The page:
"Once we have identified and recorded the textiles wrapping objects, they can be chemically tested for dye to help us reconstruct lost colours which have faded over the centuries since burial, or they can be radiocarbon dated to help us reconstruct the long lives of these objects before they were buried. Certain types of scientific analysis are better suited to particular materials, but with this exceptional range of material we can apply various techniques and learn more about the whole Hoard. Unwrapping the Hoard, literally and figuratively, is a unique and wonderful opportunity.” 

Further Information

The Galloway Hoard was discovered in 2014. It was acquired by National Museums Scotland in 2017 with the support of the National Heritage Memorial Fund, ArtFund and the Scottish Government as well as major public fundraising campaign. Since then, it has been undergoing extensive conservation and research at the National Museums Collection Centre in Edinburgh.

The exhibition, which is supported by Baillie Gifford Investment Managers, will open at the National Museum of Scotland on 19 February 2021, and will tour thereafter to Kirkcudbright Galleries (summer 2021 to spring 2022) and Aberdeen Art Gallery thanks to funding from the Scottish Government.

Following the tour and the research project, The Galloway Hoard will eventually go on long-term display at the National Museum of Scotland in Edinburgh with a significant and representative portion of it also displayed long-term at Kirkcudbright Galleries.

The exhibition will be accompanied by a new book detailing the most up to date research findings.

About National Museums Scotland

National Museums Scotland is one of the leading museum groups in the UK and Europe and it looks after collections of national and international importance. The organisation provides loans, partnerships, research and training in Scotland and internationally. Our individual museums are the National Museum of Scotland, the National Museum of Flight, the National Museum of Rural Life and the National War Museum. The National Museums Collection Centre in Edinburgh houses conservation and research facilities as well as collections not currently on display.

Bheireadh Oifis nam Meadhanan eadar-theangachadh Gàidhlig den bhrath-naidheachd seachad do bhuidhinn mheadhanan bharantaichte. Cuiribh fios do dh'Oifis nam Meadhanan airson bruidhinn air cinn-latha freagarrach.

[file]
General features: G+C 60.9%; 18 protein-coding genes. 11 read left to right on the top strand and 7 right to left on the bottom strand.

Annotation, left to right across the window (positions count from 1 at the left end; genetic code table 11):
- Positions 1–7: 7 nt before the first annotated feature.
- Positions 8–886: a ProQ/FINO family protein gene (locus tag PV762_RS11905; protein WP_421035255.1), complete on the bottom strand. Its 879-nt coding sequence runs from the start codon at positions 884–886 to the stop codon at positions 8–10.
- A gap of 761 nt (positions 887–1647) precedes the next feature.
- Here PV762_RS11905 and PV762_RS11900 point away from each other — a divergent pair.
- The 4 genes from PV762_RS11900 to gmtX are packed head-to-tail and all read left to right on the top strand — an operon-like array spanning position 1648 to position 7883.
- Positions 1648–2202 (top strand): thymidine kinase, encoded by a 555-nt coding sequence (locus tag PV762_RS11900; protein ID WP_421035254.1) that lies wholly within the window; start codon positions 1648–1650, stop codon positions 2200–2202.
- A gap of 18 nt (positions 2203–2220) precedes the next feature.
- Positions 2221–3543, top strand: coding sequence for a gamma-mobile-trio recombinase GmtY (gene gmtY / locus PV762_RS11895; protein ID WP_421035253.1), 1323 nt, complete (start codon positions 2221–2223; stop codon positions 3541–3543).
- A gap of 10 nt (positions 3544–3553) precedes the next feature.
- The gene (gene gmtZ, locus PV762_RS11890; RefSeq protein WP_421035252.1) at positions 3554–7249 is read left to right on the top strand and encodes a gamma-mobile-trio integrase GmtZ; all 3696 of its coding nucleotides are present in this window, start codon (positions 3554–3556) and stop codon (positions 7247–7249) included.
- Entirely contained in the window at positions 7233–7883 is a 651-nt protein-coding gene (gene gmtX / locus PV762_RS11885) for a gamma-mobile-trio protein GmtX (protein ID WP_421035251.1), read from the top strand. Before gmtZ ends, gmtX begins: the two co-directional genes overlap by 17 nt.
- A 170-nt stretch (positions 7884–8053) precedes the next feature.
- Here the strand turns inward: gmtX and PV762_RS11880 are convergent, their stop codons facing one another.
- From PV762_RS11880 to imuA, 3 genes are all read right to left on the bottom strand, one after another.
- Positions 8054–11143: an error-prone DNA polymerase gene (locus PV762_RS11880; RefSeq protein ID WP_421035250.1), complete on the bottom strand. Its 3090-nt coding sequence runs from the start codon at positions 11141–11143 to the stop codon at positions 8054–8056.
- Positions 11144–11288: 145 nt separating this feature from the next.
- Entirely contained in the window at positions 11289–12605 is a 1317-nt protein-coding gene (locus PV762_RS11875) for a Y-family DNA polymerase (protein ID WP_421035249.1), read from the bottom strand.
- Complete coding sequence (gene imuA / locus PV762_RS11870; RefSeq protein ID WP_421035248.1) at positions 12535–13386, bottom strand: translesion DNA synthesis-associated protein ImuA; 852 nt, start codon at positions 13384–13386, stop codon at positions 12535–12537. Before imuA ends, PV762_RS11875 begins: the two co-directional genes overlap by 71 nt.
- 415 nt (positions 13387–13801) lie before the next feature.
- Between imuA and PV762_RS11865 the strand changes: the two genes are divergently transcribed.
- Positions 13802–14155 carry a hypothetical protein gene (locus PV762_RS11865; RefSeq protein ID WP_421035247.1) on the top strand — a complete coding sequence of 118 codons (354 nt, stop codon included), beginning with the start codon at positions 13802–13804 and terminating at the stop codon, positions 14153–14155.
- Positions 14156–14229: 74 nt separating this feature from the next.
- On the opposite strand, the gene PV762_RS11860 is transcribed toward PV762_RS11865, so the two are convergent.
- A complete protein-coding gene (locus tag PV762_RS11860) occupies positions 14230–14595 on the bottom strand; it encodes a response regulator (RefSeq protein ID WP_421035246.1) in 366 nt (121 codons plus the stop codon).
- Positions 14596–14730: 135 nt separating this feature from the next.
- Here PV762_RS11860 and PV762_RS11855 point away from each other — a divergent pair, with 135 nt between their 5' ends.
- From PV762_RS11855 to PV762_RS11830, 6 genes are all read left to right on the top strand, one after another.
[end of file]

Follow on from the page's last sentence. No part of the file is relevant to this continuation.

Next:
About the National Heritage Memorial Fund

The National Heritage Memorial Fund (NHMF) was set up in 1980 to save the most outstanding parts of our national heritage, in memory of those who have given their lives for the UK  

About the Arts and Humanities Research Council

The Arts and Humanities Research Council (AHRC), part of UK Research and Innovation, funds internationally outstanding independent researchers across the whole range of the arts and humanities: history, archaeology, digital content, philosophy, languages and literature, design, heritage, area studies, the creative and performing arts, and much more.

The quality and range of research supported by AHRC works for the good of UK society and culture and contributes both to UK economic success and to the culture and welfare of societies across the globe.  

About The University of Glasgow

The University of Glasgow has been changing the world since 1451. It is a world top 100 university (THE, QS) with one of the largest research bases in the UK. It was recently named Times Higher Education (THE) University of the Year.

The University is a member of the prestigious Russell Group of leading UK Universities with annual research income of more than £179m.

The University’s #TeamUofG community is truly international with over 8000 staff and 28,0000 students from more than 140 countries.

A 2019 Time Out survey placed Glasgow in the top 10 cities in the world. Ranked between Berlin and Paris, Glasgow was voted number one for both friendliness and affordability.




First published: 21 December 2020